Women should not drink any alcohol during pregnancy, the British Medical Association (BMA) will warn at its annual conference this week.
The group has also criticised confusing and inconsistent advice for expectant mothers about the issue.
BMA President Elect, Sir Al Aynsley-Green said: “Exposure to alcohol before birth is one of the most significant causes of childhood brain damage, learning disability, poor behaviour and even criminality, affecting up to one in every 100 infants.
“It is entirely preventable by not drinking alcohol during pregnancy, but despite this, advice to expectant mothers in the UK and especially England is inconsistent, contradictory and confusing, and services to support diagnosis and management of affected children are inadequate.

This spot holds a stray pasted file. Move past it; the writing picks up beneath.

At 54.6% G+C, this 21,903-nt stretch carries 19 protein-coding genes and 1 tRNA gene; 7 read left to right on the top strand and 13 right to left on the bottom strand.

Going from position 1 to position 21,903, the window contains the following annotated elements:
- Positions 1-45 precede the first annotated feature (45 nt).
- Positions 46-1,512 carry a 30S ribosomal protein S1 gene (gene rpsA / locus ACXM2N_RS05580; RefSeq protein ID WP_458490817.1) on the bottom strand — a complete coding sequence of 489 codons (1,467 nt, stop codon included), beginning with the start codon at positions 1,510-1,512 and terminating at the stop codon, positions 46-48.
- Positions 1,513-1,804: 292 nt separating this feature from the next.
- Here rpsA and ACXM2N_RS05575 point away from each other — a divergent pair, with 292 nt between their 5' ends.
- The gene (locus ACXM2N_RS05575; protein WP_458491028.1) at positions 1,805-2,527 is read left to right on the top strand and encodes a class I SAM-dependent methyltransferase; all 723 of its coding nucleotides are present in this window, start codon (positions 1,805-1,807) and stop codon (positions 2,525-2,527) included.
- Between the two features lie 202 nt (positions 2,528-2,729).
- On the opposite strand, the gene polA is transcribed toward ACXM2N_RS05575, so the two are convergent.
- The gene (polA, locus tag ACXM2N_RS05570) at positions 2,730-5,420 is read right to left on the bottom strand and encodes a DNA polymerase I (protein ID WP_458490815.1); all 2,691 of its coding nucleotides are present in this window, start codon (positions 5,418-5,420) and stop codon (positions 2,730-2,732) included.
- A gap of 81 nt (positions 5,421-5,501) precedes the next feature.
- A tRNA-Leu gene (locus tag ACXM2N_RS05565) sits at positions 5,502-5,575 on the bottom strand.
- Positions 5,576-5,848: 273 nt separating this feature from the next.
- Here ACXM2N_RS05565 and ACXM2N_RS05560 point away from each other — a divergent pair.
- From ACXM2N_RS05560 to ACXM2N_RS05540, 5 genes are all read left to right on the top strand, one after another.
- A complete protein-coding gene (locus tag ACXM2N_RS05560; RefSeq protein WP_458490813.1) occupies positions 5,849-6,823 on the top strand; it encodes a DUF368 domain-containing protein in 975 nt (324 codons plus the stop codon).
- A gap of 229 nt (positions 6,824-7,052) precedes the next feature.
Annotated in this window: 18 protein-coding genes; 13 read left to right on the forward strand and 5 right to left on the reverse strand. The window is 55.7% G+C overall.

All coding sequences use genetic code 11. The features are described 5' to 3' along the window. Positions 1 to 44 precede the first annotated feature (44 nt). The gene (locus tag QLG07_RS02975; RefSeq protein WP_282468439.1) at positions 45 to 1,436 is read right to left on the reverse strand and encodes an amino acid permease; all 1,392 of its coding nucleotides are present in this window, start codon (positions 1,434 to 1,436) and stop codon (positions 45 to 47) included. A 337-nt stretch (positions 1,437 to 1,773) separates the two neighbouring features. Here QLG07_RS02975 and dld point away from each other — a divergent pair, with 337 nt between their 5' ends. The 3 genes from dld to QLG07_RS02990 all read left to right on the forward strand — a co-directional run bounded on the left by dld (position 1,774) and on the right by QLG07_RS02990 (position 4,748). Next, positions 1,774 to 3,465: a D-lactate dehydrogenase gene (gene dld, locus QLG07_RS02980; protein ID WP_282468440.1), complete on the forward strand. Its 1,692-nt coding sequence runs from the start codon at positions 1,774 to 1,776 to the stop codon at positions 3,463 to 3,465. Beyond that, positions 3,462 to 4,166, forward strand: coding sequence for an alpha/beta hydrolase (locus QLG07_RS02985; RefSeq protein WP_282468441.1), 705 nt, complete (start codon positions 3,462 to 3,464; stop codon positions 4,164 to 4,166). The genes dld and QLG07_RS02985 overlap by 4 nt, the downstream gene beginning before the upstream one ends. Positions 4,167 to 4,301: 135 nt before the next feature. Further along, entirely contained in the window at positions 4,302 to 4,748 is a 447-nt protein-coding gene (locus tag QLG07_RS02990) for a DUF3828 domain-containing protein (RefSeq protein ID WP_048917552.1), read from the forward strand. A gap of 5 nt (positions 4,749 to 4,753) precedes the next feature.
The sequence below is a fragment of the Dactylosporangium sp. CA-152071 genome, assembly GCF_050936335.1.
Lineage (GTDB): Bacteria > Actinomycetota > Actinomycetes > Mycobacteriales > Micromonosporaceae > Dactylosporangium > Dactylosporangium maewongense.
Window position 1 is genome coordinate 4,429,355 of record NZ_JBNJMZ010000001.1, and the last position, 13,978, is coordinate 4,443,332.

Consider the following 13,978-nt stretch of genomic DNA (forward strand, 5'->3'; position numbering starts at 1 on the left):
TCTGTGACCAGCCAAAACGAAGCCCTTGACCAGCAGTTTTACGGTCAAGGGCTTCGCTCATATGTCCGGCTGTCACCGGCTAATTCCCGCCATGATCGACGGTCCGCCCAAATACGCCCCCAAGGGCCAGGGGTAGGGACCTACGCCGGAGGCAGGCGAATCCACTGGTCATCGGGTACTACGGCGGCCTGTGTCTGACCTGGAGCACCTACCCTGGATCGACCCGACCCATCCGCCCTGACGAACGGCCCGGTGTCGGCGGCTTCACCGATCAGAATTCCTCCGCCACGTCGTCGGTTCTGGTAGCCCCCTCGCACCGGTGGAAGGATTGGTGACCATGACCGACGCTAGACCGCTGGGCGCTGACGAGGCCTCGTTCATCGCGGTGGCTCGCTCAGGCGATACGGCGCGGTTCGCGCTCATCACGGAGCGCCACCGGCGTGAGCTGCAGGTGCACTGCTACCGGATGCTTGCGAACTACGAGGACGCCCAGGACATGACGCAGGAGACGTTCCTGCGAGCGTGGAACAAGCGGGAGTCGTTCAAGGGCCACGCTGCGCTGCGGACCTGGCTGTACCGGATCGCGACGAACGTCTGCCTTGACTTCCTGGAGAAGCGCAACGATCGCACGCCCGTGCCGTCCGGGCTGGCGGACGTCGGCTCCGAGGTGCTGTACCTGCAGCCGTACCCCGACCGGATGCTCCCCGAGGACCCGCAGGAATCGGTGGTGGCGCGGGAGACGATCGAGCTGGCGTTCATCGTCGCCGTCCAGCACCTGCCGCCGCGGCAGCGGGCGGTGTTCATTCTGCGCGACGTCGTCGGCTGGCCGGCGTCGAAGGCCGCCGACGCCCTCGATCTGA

“There has however, been political denial of the scale and importance of the problem.
“It is time for concerted political and professional leadership from government, the alcohol industry, Medical Royal Colleges, and support agencies to work alongside women, families and affected adults and children to address the challenges.”
Professor Sheila Hollins, BMA Board of Science Chair, said: “The varying and unreliable guidance on how much alcohol women can safely drink during pregnancy is incredibly confusing, and we must ensure that women receive clear and consistent messages about the risks of alcohol during pregnancy.”
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